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IV. CHRONOLOGICAL TABLE OF ENGLISH
HISTORY AND LITERATURE IN JOHN-
1701–1714. Queen Anne. 1709. The Tatler. 1711. The Spectator. 1714-1727. George I. 1715–1774. Louis XV., King of France. 1715. First Jacobite Rising under “James III.,” or “ The Old
Pretender." 1715. Pope's Iliad. 1723. Pope's Odyssey. 1726. Swift's Gulliver's Travels. 1727-1760. George II. 1730. Thomson's Seasons. 1732. Pope's Essay on Man. 1740–1786. Frederick II., “the Great," King of Prussia. 1740-1780. Maria Theresa, “ The Empress Queen” of Austria
and Hungary. 1740-1748. War of the Austrian Succession. (In America called
King George's War.) 1740. Richardson's Pamela.
1742. Fielding's Joseph Andrews. 1745–1746. Second Jacobite Rising under Charles Edward,
“ The Young Pretender.” 1748. Richardson's Clarissa Harlowe. 1749. Fielding's Tom Jones. 1751. Gray's Elegy. 1754. Hume's History of England. 1756. Burke's Sublime and Beautiful. 1756–1763. Seven Years' War. (In America called the French
and Indian War.) 1759. Sterne's Tristram Shandy. 1760–1820. George III. 1765. The Stamp Act. 1766. Goldsmith's Vicar of Wakefield. 1769. Letters of Junius. 1770. Goldsmith's Deserted Village. 1773. Goldsmith's She Stoops to Conquer. 1775. Battle of Lexington. Sheridan's Rivals. 1776. Declaration of Independence. Gibbon's Decline and
Fall of the Roman Empire. 1777. Sheridan's School for Scandal. 1783. Peace with America.
Adams, Charles : Life Sketches of Macaulay.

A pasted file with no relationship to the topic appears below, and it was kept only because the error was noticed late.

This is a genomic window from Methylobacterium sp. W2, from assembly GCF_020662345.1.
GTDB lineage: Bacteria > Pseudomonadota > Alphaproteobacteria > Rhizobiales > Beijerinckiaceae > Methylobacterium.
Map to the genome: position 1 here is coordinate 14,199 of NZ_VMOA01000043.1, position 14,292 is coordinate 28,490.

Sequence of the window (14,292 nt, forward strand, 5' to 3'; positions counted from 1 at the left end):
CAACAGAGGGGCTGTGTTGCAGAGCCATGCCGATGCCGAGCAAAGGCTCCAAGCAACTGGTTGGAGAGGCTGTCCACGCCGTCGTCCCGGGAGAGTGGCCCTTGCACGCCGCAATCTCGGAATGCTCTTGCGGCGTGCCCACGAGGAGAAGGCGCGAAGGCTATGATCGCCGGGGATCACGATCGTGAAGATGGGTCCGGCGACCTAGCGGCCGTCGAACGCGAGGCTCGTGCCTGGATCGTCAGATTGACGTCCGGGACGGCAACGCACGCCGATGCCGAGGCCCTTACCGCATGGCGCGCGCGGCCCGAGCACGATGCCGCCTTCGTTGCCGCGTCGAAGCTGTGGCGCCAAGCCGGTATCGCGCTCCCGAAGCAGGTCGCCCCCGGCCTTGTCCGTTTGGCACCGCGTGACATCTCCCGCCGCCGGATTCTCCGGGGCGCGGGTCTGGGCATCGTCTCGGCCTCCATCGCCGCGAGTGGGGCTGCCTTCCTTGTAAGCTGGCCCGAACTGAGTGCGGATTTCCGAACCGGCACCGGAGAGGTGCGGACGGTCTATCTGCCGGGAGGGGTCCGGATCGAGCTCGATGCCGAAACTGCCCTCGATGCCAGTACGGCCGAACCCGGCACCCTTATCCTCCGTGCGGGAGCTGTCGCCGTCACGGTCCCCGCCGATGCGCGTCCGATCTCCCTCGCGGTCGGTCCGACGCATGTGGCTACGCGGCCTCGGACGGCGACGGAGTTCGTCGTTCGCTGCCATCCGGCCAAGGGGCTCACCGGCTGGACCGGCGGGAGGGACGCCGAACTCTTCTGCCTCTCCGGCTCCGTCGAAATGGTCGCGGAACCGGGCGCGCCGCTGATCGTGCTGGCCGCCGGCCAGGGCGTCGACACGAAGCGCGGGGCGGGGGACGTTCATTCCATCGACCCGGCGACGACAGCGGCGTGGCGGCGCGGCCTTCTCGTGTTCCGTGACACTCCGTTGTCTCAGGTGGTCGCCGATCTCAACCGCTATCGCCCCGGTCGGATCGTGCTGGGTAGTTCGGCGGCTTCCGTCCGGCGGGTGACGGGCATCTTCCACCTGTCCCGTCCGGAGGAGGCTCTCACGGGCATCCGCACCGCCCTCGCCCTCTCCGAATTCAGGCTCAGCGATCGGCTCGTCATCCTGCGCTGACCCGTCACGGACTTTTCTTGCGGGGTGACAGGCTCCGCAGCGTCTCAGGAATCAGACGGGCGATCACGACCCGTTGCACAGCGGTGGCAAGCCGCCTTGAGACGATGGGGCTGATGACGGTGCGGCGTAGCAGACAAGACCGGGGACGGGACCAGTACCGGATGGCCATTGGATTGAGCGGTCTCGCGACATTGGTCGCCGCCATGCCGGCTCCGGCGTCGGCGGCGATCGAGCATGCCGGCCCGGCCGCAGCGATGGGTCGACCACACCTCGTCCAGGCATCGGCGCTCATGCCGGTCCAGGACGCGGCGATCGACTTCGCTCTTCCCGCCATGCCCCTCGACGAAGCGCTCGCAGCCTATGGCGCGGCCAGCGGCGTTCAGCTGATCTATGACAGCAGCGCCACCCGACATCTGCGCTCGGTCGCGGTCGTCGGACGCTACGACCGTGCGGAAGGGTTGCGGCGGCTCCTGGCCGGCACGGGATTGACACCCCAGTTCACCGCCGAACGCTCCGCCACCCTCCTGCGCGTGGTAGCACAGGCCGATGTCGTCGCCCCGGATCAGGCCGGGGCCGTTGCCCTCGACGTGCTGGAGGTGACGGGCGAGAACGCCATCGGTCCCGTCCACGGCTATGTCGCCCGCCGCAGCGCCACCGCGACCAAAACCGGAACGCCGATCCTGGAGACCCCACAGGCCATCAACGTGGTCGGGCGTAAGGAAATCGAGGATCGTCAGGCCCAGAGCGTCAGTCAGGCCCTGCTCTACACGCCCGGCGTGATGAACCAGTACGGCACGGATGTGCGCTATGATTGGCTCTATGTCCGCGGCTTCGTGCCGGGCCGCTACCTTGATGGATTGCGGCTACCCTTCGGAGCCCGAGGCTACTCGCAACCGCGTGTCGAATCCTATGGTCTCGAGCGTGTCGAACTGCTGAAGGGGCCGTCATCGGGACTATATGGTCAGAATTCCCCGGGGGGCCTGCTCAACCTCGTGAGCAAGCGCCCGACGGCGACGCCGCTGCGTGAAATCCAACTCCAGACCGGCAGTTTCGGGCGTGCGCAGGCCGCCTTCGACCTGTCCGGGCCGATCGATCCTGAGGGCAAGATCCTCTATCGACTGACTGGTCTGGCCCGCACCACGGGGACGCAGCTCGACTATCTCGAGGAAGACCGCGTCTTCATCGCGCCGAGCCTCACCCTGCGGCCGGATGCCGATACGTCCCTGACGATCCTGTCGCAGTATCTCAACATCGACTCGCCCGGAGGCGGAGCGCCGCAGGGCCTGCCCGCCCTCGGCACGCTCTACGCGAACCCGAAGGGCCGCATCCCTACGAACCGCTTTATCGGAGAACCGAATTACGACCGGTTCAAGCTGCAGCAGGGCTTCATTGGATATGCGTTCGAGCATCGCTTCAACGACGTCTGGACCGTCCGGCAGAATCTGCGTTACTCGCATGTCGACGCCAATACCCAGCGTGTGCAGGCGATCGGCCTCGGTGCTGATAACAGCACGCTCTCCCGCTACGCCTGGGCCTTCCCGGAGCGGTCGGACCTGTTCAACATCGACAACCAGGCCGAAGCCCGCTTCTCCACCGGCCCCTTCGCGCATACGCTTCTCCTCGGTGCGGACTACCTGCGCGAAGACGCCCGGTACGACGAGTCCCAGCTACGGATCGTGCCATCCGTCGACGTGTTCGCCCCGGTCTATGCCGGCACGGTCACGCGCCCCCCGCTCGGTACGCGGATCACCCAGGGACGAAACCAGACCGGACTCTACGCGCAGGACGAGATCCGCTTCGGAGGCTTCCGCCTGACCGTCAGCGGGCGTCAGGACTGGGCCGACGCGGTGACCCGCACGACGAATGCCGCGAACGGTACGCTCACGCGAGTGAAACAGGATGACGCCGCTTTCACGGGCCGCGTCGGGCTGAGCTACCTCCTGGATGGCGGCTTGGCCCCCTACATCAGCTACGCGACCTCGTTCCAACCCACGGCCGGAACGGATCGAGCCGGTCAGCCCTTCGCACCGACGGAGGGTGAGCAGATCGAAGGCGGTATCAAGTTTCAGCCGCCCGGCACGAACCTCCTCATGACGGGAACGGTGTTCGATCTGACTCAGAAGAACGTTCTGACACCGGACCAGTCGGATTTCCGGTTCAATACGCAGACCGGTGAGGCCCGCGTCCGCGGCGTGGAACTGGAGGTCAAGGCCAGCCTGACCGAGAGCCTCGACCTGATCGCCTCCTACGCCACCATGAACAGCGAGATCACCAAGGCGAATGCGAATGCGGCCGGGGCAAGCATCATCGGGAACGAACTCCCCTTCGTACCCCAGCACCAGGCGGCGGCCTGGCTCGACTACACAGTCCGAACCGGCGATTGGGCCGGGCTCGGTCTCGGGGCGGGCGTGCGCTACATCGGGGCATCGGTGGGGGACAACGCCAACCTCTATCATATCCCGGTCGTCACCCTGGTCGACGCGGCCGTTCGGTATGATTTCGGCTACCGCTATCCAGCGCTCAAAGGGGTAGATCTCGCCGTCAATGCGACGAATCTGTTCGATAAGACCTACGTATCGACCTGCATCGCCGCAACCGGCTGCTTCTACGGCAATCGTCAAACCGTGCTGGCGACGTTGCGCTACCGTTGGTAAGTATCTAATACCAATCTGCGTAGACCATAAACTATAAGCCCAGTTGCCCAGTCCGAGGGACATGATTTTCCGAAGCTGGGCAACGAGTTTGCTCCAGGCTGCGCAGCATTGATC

Bagehot: Estimate of Some Englishmen and Scotchmen.
(2) JOHNSON AND HIS PERIOD Boswell: Life of Johnson. (The best edition is that of G.
Birkbeck Hill.) Carlyle : Essay on Boswell's Life of Johnson. (Extracts are
given in the Appendix.) D'Arblay, Mme. : Diary and Letters and Early Journals. Gosse : History of Eighteenth Century Literature. Grant: Johnson. (Great Writers Series.) Green: Short History of the English People. Hawkins : Life of Johnson. Hill, G. B.: Dr. Johnson, his Friends and his Critics. Lecky: History of England in the Eighteenth Century. Macaulay : Essays on Addison, Walpole, Earl of Chatham,
Goldsmith, Madame d'Arblay, and Croker's Boswell.
Nichol: Literary Anecdotes of the Eighteenth Century.
part the correspondence of Johnson and Mrs. Thrale.) Stephen : Johnson (English men of Letters Series) ; Hours in
a Library; History of English Thought in the Eighteenth
VI. NOTE ON METHODS OF STUDY
It is impossible to lay down any method of study for this work which would suit even the majority of teachers or classes. Every teacher of English who is worth anything will have his own method of imbuing his pupils with a knowledge and love of the master works of our literature. The main point is to make the study interesting. A dry method, though it may be scholarly and thorough, with secondary school pupils at least, often defeats its own end. It makes no lasting impression. All the average pupil acquires is an extreme dislike for oựr classic literature. I well remember with what diabolical glee I burnt my Virgil when its study was completed — that Virgil which, in after years, I read with intense delight.
Macaulay's Life of Johnson is such a good narrative, so clearly and vivaciously told, that the pupils, if they are not at first bothered with technical points of style, will read it through with much pleasure. Those notes which give extracts from Boswell and other authorities on Johnson, and characteristic